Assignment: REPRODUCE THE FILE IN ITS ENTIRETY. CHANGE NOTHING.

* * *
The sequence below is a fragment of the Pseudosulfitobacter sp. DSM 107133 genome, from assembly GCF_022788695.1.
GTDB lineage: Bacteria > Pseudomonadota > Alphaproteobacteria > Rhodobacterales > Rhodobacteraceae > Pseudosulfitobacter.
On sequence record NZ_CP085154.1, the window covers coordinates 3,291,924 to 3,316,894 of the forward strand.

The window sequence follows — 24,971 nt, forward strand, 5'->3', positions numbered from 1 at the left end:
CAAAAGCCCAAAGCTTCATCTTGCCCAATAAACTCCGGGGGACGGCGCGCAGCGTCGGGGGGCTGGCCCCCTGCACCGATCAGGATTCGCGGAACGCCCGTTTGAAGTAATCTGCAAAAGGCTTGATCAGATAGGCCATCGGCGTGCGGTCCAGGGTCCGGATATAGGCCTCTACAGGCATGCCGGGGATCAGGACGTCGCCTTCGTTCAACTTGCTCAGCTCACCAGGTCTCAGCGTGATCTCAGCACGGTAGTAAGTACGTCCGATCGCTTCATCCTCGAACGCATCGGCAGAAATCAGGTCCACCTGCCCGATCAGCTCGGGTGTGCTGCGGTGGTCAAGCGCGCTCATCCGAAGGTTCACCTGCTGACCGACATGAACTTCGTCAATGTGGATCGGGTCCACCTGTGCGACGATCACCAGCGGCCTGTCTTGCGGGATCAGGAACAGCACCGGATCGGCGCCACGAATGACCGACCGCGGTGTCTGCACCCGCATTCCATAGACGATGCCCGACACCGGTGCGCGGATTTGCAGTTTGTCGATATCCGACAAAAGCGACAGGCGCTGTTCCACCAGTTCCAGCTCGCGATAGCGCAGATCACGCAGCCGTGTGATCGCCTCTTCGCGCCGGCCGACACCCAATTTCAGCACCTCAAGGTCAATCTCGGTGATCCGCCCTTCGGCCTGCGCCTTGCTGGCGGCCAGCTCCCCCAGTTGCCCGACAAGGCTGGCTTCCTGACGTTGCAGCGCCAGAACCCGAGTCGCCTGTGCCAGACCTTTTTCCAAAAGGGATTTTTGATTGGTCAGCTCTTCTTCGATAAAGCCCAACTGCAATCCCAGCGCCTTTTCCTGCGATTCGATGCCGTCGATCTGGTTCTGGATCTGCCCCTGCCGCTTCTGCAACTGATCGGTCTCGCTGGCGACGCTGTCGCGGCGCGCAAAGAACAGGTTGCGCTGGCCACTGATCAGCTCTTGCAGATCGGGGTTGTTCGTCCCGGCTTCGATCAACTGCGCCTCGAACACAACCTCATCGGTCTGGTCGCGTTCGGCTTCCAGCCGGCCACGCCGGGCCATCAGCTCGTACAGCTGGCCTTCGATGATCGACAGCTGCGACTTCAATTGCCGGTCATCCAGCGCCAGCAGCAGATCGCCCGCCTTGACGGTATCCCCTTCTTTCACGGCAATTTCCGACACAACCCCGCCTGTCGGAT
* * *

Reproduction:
The sequence below is a fragment of the Pseudosulfitobacter sp. DSM 107133 genome, from assembly GCF_022788695.1.
GTDB lineage: Bacteria > Pseudomonadota > Alphaproteobacteria > Rhodobacterales > Rhodobacteraceae > Pseudosulfitobacter.
On sequence record NZ_CP085154.1, the window covers coordinates 3,291,924 to 3,316,894 of the forward strand.

The window sequence follows — 24,971 nt, forward strand, 5'->3', positions numbered from 1 at the left end:
CAAAAGCCCAAAGCTTCATCTTGCCCAATAAACTCCGGGGGACGGCGCGCAGCGTCGGGGGGCTGGCCCCCTGCACCGATCAGGATTCGCGGAACGCCCGTTTGAAGTAATCTGCAAAAGGCTTGATCAGATAGGCCATCGGCGTGCGGTCCAGGGTCCGGATATAGGCCTCTACAGGCATGCCGGGGATCAGGACGTCGCCTTCGTTCAACTTGCTCAGCTCACCAGGTCTCAGCGTGATCTCAGCACGGTAGTAAGTACGTCCGATCGCTTCATCCTCGAACGCATCGGCAGAAATCAGGTCCACCTGCCCGATCAGCTCGGGTGTGCTGCGGTGGTCAAGCGCGCTCATCCGAAGGTTCACCTGCTGACCGACATGAACTTCGTCAATGTGGATCGGGTCCACCTGTGCGACGATCACCAGCGGCCTGTCTTGCGGGATCAGGAACAGCACCGGATCGGCGCCACGAATGACCGACCGCGGTGTCTGCACCCGCATTCCATAGACGATGCCCGACACCGGTGCGCGGATTTGCAGTTTGTCGATATCCGACAAAAGCGACAGGCGCTGTTCCACCAGTTCCAGCTCGCGATAGCGCAGATCACGCAGCCGTGTGATCGCCTCTTCGCGCCGGCCGACACCCAATTTCAGCACCTCAAGGTCAATCTCGGTGATCCGCCCTTCGGCCTGCGCCTTGCTGGCGGCCAGCTCCCCCAGTTGCCCGACAAGGCTGGCTTCCTGACGTTGCAGCGCCAGAACCCGAGTCGCCTGTGCCAGACCTTTTTCCAAAAGGGATTTTTGATTGGTCAGCTCTTCTTCGATAAAGCCCAACTGCAATCCCAGCGCCTTTTCCTGCGATTCGATGCCGTCGATCTGGTTCTGGATCTGCCCCTGCCGCTTCTGCAACTGATCGGTCTCGCTGGCGACGCTGTCGCGGCGCGCAAAGAACAGGTTGCGCTGGCCACTGATCAGCTCTTGCAGATCGGGGTTGTTCGTCCCGGCTTCGATCAACTGCGCCTCGAACACAACCTCATCGGTCTGGTCGCGTTCGGCTTCCAGCCGGCCACGCCGGGCCATCAGCTCGTACAGCTGGCCTTCGATGATCGACAGCTGCGACTTCAATTGCCGGTCATCCAGCGCCAGCAGCAGATCGCCCGCCTTGACGGTATCCCCTTCTTTCACGGCAATTTCCGACACAACCCCGCCTGTCGGAT